World of Warcraft as a Social Operating System

British journalist-turned-blogger consulted Adam Tinworth, someone on whom I rely a lot for interesting insights into our shared interests, is at it again with his explanation of how World of Warcraft is a Social Operating System.

The basic framework is familiar enough: when you get a bunch of people talking to each other and doings together, they form real attachments regardless of whether the tasks are mediated via software and distributed across great distances or are up close and at physical hand. This is the stuff of many interesting pieces by folks like Clay Shirky and Cory Doctorow and all the Boing Boing crew, for instance.

Nonetheless, Adam brings some fresh things to the conversation, starting with his personal experience.

Not long ago, he left his longtime guild after a bout of drama, and while he was welcomed into another, it turns out that without the long-time background of familiar friends and acquaintances, he’s just less motivated to play. (I’ve had that feeling as well, and also in smaller degrees when the folks I like best are on vacation, sick, fleeing hurricanes, or what have you. He describes it well.)

In addition, he touches on two factors that I think are underestimated in almost all conversation about things like “What will be the next great big thing in MMOs?” and “What will displace Blizzard from the top of the heap?”

#1: Macintosh support. Sure, Macs are a minority choice. But there is a significant chunk of the population out there who, like Adam and me, use Macs and like social gaming. Blizzard is head and shoulders—heck, head and knees—above nearly all the competition in this regard, and it contributes to that very loyal customer base so often discussed. We favor Blizzard because Blizzard treats us as much like equals of Windows-based gamers as possible. We’ll see whether Spore picks up some comparably loyal following for doing the same thing; certainly it’s an audience most companies are passing by. And when you have a real community going, the real inability of some members to move to a new location matters. If, for instance, Lord of the Rings Online had Mac support, I’d be part of a crowd going to at least check it out.

#2. Original setting. Blizzard’s fans aren’t spending a lot of time arguing about how this element contradicts something in the 1967 series, or the 1984 novelization of the previous year’s movies. There’s no backstory except what Blizzard presents, and the environment doesn’t have to match any outside expectations. Now there’s plenty of room for argument about various versions of Blizzard’s own world (just ask any fan of the setting’s details about changes in the role of the eredar, if you’ve got a lot of free time). But even so, it gives a tighter framework to the whole thing—newcomers need to learn what’s come so far in Blizzard’s own work, and the website has a lot of that, but there’s nothing else they need to learn to enjoy the environment.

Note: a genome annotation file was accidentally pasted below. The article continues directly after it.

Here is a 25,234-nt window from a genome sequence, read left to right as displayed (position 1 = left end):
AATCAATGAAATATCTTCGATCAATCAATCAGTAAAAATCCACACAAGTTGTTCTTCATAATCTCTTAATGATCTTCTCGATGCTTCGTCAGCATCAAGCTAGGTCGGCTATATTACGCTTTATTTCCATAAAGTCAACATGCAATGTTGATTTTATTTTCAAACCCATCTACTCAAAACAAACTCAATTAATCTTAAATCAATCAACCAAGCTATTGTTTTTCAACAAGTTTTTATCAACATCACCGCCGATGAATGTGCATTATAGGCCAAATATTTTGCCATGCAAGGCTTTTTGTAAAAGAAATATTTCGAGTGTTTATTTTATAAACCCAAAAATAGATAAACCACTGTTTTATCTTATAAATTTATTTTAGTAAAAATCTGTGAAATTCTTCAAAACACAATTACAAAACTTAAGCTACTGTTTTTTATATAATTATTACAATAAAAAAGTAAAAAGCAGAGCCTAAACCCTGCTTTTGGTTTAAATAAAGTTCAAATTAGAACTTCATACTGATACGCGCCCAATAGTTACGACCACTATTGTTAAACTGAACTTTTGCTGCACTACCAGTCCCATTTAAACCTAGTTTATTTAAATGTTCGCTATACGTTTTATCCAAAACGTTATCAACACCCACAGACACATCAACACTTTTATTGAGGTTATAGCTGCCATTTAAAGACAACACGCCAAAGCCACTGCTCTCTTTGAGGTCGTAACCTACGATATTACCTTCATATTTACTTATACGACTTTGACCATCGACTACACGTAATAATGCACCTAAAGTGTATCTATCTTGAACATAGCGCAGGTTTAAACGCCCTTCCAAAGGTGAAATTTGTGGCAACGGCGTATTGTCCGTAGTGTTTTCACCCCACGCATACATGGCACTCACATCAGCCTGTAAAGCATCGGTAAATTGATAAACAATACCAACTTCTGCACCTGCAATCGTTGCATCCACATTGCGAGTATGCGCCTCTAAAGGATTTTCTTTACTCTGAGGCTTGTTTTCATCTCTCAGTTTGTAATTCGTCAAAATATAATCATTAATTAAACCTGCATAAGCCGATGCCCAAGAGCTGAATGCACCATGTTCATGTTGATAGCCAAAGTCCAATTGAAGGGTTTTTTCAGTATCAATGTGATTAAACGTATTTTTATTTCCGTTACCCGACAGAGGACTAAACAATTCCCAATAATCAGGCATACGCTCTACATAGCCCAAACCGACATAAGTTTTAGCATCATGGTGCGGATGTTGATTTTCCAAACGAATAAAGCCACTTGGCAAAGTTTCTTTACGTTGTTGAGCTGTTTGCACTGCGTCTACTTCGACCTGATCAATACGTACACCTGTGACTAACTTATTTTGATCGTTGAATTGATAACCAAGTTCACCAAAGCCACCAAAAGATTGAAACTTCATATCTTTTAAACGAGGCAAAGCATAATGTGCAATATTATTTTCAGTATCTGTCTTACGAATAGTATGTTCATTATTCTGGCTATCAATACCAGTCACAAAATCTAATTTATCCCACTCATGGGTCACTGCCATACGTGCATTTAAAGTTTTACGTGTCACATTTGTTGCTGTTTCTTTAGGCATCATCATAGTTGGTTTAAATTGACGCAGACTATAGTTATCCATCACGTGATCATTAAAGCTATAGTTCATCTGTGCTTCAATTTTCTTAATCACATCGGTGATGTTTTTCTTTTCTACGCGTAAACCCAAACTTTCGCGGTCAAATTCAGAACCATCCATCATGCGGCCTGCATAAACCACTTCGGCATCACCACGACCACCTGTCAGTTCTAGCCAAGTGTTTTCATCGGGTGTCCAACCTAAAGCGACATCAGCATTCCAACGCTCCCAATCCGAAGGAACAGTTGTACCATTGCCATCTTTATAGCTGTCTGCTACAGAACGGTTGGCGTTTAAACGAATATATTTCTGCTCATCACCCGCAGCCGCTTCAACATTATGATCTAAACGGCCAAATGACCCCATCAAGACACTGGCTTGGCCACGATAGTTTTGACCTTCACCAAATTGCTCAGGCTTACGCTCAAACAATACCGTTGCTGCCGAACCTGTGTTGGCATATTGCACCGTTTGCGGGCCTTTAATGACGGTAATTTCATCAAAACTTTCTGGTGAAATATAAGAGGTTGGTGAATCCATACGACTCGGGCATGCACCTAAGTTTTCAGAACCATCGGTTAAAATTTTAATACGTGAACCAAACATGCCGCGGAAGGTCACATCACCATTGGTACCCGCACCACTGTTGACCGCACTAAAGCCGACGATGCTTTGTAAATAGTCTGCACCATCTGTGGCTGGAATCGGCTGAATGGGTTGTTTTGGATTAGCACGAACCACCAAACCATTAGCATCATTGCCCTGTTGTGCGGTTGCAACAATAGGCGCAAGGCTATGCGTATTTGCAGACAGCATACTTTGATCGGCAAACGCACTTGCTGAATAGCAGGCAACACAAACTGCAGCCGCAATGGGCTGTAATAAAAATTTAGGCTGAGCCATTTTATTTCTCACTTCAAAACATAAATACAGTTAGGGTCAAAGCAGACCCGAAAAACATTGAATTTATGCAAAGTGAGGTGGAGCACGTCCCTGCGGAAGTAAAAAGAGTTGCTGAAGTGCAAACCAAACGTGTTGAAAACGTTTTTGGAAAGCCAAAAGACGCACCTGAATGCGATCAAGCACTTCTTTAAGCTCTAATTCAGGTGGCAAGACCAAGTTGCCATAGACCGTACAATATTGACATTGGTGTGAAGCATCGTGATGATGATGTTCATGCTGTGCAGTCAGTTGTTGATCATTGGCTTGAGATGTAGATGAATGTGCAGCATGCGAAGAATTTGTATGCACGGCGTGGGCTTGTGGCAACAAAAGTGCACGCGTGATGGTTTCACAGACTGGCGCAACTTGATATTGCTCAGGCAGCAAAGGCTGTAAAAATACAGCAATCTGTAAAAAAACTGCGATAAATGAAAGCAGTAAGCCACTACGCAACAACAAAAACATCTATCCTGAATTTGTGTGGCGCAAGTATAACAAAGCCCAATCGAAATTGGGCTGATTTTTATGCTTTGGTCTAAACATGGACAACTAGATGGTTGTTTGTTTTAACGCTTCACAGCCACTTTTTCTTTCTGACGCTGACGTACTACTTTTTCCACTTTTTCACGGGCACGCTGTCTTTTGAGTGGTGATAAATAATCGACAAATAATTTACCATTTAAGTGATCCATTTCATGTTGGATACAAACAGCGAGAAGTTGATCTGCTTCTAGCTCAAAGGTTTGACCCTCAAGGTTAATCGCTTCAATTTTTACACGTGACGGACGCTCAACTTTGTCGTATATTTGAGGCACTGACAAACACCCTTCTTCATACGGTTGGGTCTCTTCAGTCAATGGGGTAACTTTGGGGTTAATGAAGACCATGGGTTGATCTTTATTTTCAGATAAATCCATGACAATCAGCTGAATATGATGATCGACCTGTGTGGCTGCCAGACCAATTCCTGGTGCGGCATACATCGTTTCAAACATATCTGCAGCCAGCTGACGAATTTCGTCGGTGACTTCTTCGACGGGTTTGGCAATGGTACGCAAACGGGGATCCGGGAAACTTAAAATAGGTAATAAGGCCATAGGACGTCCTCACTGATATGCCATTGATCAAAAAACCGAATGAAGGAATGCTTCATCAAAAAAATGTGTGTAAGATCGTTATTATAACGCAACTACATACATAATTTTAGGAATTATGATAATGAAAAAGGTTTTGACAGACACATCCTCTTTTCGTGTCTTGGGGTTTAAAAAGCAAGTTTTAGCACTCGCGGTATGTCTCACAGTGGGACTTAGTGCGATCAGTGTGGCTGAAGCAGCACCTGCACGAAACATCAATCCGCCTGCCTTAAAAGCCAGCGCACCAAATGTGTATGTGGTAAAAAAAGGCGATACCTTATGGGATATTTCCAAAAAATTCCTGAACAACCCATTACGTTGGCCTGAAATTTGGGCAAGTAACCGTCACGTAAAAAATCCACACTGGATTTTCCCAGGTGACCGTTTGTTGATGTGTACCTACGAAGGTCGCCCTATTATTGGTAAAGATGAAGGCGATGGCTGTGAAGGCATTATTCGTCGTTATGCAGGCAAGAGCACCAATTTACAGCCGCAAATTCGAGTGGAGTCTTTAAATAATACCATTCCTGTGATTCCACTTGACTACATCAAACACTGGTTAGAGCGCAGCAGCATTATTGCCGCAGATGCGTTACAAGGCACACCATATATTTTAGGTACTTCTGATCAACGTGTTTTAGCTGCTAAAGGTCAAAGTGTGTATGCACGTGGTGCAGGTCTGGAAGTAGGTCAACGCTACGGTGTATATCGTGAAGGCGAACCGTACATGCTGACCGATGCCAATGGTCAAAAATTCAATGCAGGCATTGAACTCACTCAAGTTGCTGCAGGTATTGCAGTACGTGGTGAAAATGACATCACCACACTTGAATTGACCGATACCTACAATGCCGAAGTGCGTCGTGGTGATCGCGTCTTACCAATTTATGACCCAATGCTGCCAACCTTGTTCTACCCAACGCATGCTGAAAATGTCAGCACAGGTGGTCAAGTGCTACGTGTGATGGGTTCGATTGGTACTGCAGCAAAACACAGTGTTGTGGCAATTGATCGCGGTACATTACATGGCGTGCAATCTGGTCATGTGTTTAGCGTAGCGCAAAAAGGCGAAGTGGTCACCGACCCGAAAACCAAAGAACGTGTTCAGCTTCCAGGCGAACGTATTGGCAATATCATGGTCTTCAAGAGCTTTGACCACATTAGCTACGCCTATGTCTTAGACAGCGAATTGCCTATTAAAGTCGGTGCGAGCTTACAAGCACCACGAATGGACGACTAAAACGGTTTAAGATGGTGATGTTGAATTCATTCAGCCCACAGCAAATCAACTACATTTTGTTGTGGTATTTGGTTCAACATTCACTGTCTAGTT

Adam mentions the role of humor in the setting, and I’d like to expand on that a bit, while I’m commenting. The Warcraft setting is rich in drama, epic adventure, high tragedy, and all…but it’s also got a lot of just plain fun touches. This makes some actual or potential players very angry, and occasionally one stomps off, refusing to go along with a grin or giggle. I’ve come to regard this as an advantage to WoW. Anyone who’s been around fannish speculation and commentary knows the person who will not let themselves have fun. (I think this is often the result of untreated depression or other physical problem, but that’s a separate article.) Any analysis of the game world as it actually is has to take into account the goofiness, and this favors (though it doesn’t mandate) a certain lightness of touch. One can—this report has—subvert some escalating arguments by shifting the topic to favorite funny bits, without losing the sense that we are talking about the details of this cool environment.

One thing that Adam doesn’t touch is the role of, well, what he’s doing himself: blogging. WoW came along at a great time to pick up support from blogging, but so did other games. WoW happens to have a fanbase including a lot of folks who genuinely like talking to each other and helping each other out. Blog Azeroth is one current pillar of this phenomenon, a set of forums for WoW bloggers to trade tips, chat, and also to settle on topics of mutual interest that they go off to blog about. Adam’s own Leafshine: Lust for Flower maintains a formidable set of links to and comments about blogs by people playing druids of various sorts, and it seems like many WoW blogs are very rich in shared links.

Much of this happened without anyone planning it. It will be interesting to see if publishers recognize the strengths here and tries designing in some support for it next time around.

[Screenshot taken by Adam Tinworth, used with permission.]


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